To date, DNA‐based circuits involving tens of logic gates capable of implementing essential and complex logic functions have been demonstrated experimentally. However, most of these circuits are still incapable of realizing complex mathematical operations, such as square root logic operations, which can only be carried out with 4-bit binary numbers.
Chunlei Guo, at the University of Rochester in New York state along with his colleagues, has developed a computer using 32 strands of DNA to store and process information. He has demonstrated this DNA computer through the development of a 10-bit square root logic circuit. Amazingly, this high‐capacity DNA biocomputing system can calculate the square root of numbers up to 900.
This DNA computer uses the Hybridisation process. Hybridization is a process of mathematically combining two or more atomic orbitals from the same atom to form an entirely new orbital different from its components and hence is called a hybrid orbital. In this DNA computer, the process arises when two strands of DNA attach to form double-stranded DNA.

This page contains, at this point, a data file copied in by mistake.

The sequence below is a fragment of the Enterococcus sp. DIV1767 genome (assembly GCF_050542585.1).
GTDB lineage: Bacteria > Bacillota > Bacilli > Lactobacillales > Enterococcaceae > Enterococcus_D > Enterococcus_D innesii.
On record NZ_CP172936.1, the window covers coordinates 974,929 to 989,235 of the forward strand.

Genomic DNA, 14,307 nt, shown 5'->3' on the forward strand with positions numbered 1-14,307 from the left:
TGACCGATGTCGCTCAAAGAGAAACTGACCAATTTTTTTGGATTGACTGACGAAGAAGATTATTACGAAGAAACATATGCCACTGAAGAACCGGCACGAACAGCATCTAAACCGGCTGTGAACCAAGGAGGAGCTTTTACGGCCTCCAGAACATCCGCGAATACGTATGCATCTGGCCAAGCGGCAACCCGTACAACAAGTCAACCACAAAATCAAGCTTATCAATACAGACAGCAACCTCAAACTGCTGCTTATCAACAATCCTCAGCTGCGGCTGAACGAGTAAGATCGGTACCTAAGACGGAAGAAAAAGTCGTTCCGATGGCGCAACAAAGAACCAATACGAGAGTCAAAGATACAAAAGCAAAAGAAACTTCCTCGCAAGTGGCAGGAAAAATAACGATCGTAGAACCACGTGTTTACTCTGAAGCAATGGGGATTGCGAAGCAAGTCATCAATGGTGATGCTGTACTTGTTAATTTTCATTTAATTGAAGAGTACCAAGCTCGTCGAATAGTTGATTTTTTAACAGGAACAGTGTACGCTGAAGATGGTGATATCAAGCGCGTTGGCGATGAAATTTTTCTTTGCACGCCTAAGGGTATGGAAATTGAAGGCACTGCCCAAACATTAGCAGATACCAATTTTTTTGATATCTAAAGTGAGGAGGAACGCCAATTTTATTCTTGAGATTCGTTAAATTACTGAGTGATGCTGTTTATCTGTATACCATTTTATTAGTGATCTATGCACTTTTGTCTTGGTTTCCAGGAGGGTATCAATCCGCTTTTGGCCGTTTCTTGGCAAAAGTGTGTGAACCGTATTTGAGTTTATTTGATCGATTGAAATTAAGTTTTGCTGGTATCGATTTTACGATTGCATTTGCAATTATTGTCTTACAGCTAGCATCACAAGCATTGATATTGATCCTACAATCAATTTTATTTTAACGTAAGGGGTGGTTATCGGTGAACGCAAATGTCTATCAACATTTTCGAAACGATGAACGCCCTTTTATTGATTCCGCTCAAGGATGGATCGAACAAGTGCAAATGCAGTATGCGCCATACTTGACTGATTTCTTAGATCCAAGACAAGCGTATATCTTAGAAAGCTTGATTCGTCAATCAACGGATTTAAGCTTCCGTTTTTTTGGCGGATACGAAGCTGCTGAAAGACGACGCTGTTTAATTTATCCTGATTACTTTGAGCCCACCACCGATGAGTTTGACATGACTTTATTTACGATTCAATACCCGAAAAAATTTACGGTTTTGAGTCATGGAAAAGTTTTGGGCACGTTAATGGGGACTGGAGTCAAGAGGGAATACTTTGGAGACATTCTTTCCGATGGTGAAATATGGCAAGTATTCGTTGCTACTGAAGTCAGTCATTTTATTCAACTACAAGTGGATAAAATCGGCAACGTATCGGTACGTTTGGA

Scientists started with encoding a number onto the DNA using a combination of ten building blocks. Each combination represents a different number up to 900 and is attached to a fluorescence marker.
Scientists then controlled hybridization in such a way that it changes the general fluorescent signal with the goal that it correlates with the square root of the original number. The number would then be able to be derived from the color.
Guo said, “DNA computing holds great promise for solving problems that are too difficult or even impossible to handle by current silicon-based computers.”
“This study provides a universal approach for applications in biotechnology and bioengineering.”
Guo has presented his paper in the journal Small.